Far From the Madding Crowd
2015, PG-13, 119 min. Directed by Thomas Vinterberg. Starring Carey Mulligan, Matthias Schoenaerts, Michael Sheen, Tom Sturridge, Juno Temple, Jessica Barden.
REVIEWED By Kimberley Jones, Fri., May 8, 2015
Although Thomas Hardy occasionally tacked subtitles onto his books, lending readers a clue about the true character of poor Tess of the d’Urbervilles (“A Pure Woman Faithfully Presented”) or the rough plot of The Mayor of Casterbridge (“The Life and Death of a Man of Character”), he didn’t supply one for his 1874 novel, Far From the Madding Crowd. Let’s give him a hand, then: Call it “Three Suitors and a Lady.” That’s lady with a lower-case l; while the attractive, educated, and sharply independent Bathsheba Everdene (Mulligan) does inherit a sizable farm, she’s no corset with a title awaiting a marriage proposal. She’s a working woman with dirty nails. And yet she can’t seem to avoid men with matrimony in mind. Bathsheba is wooed and pursued over the course of Thomas Vinterberg’s fashionable film adaptation by three very different admirers: the honorable and devoted sheep farmer, Gabriel Oak (Schoenaerts); William Boldwood (Sheen, especially good), a wealthy, neighboring landowner whose infatuation with Bathsheba discombobulates him; and Sergeant Troy (Sturridge), a nattily mustached officer who wields a very sexy saber.
In adapting Hardy’s novel, director Vinterberg – a Dogme 95 founding member traveling far afield from his already-wide sweep of subject and stylization (The Hunt, It’s All About Love, The Celebration) – and screenwriter David Nicholls (One Day) have two precedents to consider: not just Hardy’s source material, but also John Schlesinger’s 1967 witty, feverish go at the story. Schlesinger’s 167-minute version was of its time – back when British actors with broken teeth still crowded casting calls, audiences didn’t automatically guffaw at grossly Freudian swordplay, and whole minutes could be lavished on a cloud’s shadow crossing a meadow. Vinterberg’s adaptation is more efficient, and less soul-stirring, but it, too, is a complement of its time: Bathsheba has been reborn as a matter-of-fact feminist heroine. (A fashion-forward one, to boot: I swooned more for Bathsheba’s burgundy leather jacket than for any of her boyfriends.) The pivotal sword scene, in which Sgt. Troy excites and alarms Bathsheba, is more plainly articulated here, and becomes a kind of conversation with her previous, girlish declaration that she’s only interested in a man who will tame her. When Troy nicks a curl of her hair with the tip of his sword, you can almost see the comic book-like bubble rise over her head: Sex! Danger! Yes, please!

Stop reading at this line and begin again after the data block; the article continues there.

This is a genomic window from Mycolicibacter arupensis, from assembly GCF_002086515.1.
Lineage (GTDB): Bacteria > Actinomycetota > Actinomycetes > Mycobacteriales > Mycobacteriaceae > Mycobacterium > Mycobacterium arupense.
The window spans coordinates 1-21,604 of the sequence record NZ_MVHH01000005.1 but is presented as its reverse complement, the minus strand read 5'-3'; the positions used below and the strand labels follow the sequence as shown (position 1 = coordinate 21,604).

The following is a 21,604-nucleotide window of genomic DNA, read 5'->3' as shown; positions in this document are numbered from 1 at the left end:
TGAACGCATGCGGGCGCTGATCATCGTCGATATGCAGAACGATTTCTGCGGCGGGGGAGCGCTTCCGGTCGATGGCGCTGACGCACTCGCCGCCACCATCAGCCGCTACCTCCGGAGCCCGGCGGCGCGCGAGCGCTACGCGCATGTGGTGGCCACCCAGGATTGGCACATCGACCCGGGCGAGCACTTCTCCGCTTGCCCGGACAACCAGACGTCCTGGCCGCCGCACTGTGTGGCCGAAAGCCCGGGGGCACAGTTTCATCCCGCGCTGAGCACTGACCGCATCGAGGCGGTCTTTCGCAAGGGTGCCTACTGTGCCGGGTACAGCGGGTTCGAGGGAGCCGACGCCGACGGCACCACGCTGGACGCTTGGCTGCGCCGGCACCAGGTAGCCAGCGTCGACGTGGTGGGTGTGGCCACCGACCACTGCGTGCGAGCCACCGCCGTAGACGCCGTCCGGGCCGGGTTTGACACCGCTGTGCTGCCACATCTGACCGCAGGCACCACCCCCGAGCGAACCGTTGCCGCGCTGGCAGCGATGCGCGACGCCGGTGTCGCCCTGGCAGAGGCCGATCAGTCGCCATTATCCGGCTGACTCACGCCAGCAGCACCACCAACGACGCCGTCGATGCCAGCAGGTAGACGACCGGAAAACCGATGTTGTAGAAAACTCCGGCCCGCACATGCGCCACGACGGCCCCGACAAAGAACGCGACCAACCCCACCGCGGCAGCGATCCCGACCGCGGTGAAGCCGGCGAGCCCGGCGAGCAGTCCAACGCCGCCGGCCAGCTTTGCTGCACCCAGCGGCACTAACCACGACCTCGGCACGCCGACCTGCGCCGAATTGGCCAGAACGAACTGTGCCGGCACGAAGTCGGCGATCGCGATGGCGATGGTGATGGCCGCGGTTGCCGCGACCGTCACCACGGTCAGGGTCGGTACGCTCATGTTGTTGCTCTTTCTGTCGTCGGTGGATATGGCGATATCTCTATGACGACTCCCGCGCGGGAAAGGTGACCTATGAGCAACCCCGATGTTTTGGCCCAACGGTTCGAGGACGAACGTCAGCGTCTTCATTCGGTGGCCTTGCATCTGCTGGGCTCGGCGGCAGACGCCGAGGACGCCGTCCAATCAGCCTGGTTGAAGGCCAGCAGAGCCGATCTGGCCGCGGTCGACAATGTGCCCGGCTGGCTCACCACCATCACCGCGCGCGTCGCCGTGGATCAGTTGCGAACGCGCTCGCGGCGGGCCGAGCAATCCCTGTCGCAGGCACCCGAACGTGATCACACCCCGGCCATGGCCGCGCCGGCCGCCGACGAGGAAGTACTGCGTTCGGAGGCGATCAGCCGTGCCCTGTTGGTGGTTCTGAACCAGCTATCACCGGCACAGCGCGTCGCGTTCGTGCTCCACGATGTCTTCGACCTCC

But sex and danger are in short supply. The filmmakers fall in line with the contemporary approach to adaptations of Great Books, in step with other worthy but muted endeavors like Cary Fukunaga’s Jane Eyre and Joe Wright’s Pride and Prejudice. They are decorous, deferential to landscapes and lamp lighting, and more cerebral, more circumspect, in their passions. (Schlesinger’s high-spiritedness – which came awfully close to outright hysteria – is no longer à la mode.) Also uniting these Aughties films is a sincere commitment to exploring the complexity of their heroines, even if that means future-fitting them with a 21st century modality, which is how Far From the Madding Crowd becomes a referendum on the modern Cosmopolitan woman’s romantic dilemma: Is she looking for erotic passion, protection, or equal partnership? It’s all a little dutiful-seeming, but the making of the movie is Carey Mulligan. Too often, the actress gets stuck in vitamin-D-deficient parts, wan and acted upon, not the agent of her own change. Here, you can see her brain working, as well as her body – it’s an athletic performance – and her bemusement, too. She’s got the best lopsided smile in the business, and she uses it well to size up her three bachelors. They’re just no match for her.